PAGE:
The Zacks Foreign Banks Industry will benefit from higher rates as central banks around the globe are expected to continue to hike interest rates this year to combat inflation. Thus, rising interest rates, along with higher loan demand, will support revenue growth for industry players like HSBC Holdings plc HSBC, Barclays PLC BCS and Societe Generale SCGLY.
While banks’ restructuring initiatives to focus on core operations will be fruitful in the long run, they have resulted in higher costs. Also, uneven economic recovery in developed and emerging nations has been hampering foreign banks’ revenue growth.
About the Industry
The Zacks Foreign Banks Industry consists of overseas banks with operations in the United States. Since a foreign banking organization might have federally and state-chartered offices in the country, the Federal Reserve plays a major role in supervising their U.S. operations. In addition to providing a broad range of products and services to customers in the United States, the banks offer financial services to corporate clients having businesses in the country. Additionally, the financial firms establish relations with U.S. corporations operating in their home countries. Some units of foreign banks offer a broad range of wholesale and retail services, along with conducting money-market transactions for their parent organizations, while others are involved in developing only specialized services.
3 Foreign Bank Industry Trends to Watch
Interest Rate Hikes to Aid Top-Line Growth: In an effort to cushion economies from the pandemic-induced economic slowdown, central banks across the globe reduced benchmark interest rates to record lows in 2020. While the effort was successful in aiding immediate economic growth, it eroded banks’ profitability to a great extent. The pace of economic recovery also remains uneven in the developed (home to a number of major foreign banks) and emerging nations. This has been hampering banking operations globally. Nevertheless, almost all the central banks across the globe have raised rates a couple of times so far this year to counter rising inflation, which has provided some support to banks’ top-line growth. Almost all central banks, including the U.S. Federal Reserve, the European Central Bank and the Bank of England, have indicated more such hikes in the year. Thus, higher rates are expected to help raise the net interest income and margins of banks.
Restructuring Efforts Likely to Result in Higher Costs: Several foreign banks have been engaging in business restructuring efforts. Many banks have been divesting/closing non-core operations to increase focus on core businesses and regions. While restructuring efforts are expected to aid growth in the long run, these have been leading to a rise in costs in the near term. Increased costs related to technology upgrades might also hamper banks’ bottom-line growth to some extent.
Uneven Global Economic Recovery Might Pose a Concern: After the coronavirus outbreak in mid-March 2020, business confidence was shattered across the globe as the pandemic loomed over corporate earnings and economic growth. While the record pace of vaccine coverage globally aided economic recovery in most parts of the world in the latter half of the last year, the emergence of newer strains of the virus slowed growth in those regions. Banks’ performance is directly linked to the performance of the overall economy. Thus, uneven economic growth might hurt banks’ financials to an extent in the near term.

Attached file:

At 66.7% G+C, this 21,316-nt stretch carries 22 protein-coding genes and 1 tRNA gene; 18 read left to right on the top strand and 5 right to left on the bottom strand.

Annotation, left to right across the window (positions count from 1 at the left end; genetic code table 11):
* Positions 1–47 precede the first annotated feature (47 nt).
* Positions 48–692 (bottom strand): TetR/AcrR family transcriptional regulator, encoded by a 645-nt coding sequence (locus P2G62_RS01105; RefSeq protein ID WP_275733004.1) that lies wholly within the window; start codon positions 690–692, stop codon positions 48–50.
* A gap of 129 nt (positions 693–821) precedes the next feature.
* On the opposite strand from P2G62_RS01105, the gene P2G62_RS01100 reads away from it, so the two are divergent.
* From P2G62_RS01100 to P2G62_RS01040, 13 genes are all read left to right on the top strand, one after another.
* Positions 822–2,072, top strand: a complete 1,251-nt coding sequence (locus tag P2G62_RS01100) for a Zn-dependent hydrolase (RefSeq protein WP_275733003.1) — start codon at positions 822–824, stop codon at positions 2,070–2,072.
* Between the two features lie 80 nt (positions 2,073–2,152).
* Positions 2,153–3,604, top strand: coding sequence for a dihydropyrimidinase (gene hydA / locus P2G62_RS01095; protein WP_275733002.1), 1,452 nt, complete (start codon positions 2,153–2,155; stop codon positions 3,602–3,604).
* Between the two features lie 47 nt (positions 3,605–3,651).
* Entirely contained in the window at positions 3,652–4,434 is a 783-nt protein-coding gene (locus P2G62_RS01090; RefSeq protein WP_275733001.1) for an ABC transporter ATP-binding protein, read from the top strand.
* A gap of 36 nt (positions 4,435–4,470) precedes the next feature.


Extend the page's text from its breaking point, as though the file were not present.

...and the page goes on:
Zacks Industry Rank Indicates Bright Prospects
The Zacks Foreign Banks Industry is a 66-stock group within the broader Zacks Finance Sector. The industry currently carries a Zacks Industry Rank #76, which places it in the top 30% of more than 250 Zacks industries.
The group’s Zacks Industry Rank, which is basically the average of the Zacks Rank of all the member stocks, indicates outperformance in the near term. Our research shows that the top 50% of the Zacks-ranked industries outperforms the bottom 50% by a factor of more than 2 to 1.
The industry’s positioning in the top 50% of the Zacks-ranked industries is a result of solid earnings outlook for the constituent companies in aggregate. Looking at the aggregate earnings estimate revisions, it appears that analysts are gaining confidence in the group’s bottom-line growth potential. The industry’s 2022 earnings estimates have been revised 6.3% higher since September 2021 end.
Before presenting a few stocks that you may want to consider for your portfolio, let’s check out the industry’s recent stock market performance and valuation picture.
Industry Outperforms S&P 500 and Sector
The Zacks Foreign Banks Industry has outperformed the S&P 500 and its sector in the past two years.
Stocks in the industry have collectively gained 25.7%. The S&P 500 composite has rallied 15.3%, and the Zacks Finance Sector has appreciated 19.5%.
Two-Year Price Performance
Industry’s Current Valuation
One might get a good sense of the industry’s relative valuation by looking at its price-to-tangible book ratio (P/TBV), which is commonly used for valuing banks because of large variations in their earnings results from one quarter to the next.
The industry currently has a trailing 12-month P/TBV of 1.55X. When compared with the highest level of 2.09X over the past five years, there is a decent upside left. Notably, the current value compares with the median value of 1.58X.
Additionally, the industry is trading at a discount when compared with the market at large, as the trailing 12-month P/TBV for the S&P 500 is 10.05X.
Price-to-Tangible Book Ratio (TTM)
As finance stocks typically have a lower P/TBV ratio, comparing foreign banks with the S&P 500 might not make sense to many investors. But a comparison of the group’s P/TBV ratio with that of its broader sector ensures that it is trading at a decent discount. The Zacks Finance Sector’s trailing 12-month P/TBV of 4.36X and the median level of 3.85X for the same period are above the Zacks Foreign Banks Industry’s ratios.